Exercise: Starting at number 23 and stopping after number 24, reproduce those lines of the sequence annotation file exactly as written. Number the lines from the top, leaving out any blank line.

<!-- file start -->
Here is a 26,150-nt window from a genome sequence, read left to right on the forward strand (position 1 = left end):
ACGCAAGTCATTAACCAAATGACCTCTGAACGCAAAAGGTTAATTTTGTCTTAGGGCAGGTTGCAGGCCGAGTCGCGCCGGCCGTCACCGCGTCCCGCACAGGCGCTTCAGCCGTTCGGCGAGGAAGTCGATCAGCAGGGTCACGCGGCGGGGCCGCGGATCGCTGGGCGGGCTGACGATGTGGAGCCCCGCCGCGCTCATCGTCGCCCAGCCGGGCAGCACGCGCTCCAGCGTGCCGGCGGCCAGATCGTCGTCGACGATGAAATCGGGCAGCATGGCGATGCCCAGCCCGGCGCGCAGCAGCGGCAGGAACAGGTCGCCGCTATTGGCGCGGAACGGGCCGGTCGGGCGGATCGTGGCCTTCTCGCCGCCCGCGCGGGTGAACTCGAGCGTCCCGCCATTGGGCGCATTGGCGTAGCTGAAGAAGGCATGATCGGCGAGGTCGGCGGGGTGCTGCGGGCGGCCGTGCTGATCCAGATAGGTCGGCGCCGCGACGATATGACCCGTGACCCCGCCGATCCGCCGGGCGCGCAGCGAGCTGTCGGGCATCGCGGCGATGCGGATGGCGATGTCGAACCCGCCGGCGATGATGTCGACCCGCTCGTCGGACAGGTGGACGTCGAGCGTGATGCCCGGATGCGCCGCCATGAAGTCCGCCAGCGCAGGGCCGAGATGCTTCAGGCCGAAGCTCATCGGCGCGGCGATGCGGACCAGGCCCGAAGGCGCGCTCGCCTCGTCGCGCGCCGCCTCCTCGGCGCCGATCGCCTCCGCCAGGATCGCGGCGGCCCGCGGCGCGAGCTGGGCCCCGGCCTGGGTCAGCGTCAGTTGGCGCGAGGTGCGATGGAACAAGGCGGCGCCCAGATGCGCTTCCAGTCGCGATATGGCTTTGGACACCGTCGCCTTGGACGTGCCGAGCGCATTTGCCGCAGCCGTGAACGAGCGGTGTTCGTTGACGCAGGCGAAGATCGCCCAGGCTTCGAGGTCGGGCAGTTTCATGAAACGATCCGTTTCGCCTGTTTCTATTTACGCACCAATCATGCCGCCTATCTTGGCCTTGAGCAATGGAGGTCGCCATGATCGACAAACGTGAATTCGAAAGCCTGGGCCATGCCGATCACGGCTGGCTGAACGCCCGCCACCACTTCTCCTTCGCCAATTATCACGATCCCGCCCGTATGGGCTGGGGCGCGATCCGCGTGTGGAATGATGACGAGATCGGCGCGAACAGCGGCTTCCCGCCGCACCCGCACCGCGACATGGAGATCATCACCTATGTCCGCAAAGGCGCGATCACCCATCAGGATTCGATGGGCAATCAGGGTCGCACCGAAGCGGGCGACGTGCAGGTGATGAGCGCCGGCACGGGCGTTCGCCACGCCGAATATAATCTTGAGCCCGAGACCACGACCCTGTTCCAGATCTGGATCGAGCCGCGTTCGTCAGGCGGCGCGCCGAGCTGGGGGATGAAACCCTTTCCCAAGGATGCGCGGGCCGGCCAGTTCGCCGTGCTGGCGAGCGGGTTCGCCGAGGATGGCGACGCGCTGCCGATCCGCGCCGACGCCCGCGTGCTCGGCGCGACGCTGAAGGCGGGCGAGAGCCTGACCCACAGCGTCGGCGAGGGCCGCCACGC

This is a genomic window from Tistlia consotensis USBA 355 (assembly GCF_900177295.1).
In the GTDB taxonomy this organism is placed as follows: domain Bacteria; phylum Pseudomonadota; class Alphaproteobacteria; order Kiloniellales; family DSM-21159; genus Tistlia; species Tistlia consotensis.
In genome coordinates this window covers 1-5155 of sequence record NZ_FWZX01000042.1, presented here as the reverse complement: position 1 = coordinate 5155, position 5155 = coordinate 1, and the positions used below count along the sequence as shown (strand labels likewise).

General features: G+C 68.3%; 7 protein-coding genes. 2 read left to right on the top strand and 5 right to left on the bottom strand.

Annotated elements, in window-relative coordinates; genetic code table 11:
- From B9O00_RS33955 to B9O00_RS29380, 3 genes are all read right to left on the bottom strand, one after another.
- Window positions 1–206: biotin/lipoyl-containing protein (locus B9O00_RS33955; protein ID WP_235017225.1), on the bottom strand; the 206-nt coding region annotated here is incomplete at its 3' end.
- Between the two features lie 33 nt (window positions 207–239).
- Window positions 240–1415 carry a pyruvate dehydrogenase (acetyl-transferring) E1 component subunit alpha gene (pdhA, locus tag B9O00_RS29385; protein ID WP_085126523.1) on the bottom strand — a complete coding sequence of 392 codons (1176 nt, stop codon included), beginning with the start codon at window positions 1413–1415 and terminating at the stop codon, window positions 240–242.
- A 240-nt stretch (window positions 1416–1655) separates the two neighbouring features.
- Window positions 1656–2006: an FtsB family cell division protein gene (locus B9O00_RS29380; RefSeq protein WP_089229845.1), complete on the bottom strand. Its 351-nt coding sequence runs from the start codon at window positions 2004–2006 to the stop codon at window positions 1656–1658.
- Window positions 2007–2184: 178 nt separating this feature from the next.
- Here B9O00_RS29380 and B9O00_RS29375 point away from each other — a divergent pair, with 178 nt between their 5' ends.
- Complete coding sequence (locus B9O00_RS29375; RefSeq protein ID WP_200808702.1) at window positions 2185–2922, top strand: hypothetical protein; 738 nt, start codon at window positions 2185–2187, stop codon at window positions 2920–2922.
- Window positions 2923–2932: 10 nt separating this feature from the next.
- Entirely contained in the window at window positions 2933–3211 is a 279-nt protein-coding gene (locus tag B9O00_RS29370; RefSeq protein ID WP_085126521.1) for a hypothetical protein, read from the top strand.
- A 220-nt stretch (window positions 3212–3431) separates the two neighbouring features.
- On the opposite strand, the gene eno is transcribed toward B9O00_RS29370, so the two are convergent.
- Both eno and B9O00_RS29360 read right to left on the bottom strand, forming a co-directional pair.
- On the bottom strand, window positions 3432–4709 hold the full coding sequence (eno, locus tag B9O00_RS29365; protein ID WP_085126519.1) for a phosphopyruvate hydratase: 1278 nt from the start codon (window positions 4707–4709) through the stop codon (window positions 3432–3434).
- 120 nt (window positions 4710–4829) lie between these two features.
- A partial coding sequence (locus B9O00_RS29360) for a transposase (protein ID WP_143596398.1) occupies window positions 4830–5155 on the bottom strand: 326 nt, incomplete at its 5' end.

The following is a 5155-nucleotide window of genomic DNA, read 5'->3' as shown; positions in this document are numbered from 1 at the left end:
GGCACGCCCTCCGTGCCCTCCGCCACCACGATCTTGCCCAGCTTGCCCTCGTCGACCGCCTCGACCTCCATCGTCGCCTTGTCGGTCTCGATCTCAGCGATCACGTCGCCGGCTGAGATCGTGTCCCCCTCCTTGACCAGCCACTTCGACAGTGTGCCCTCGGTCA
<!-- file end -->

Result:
- 120 nt (window positions 4710–4829) lie between these two features.
- A partial coding sequence (locus B9O00_RS29360) for a transposase (protein ID WP_143596398.1) occupies window positions 4830–5155 on the bottom strand: 326 nt, incomplete at its 5' end.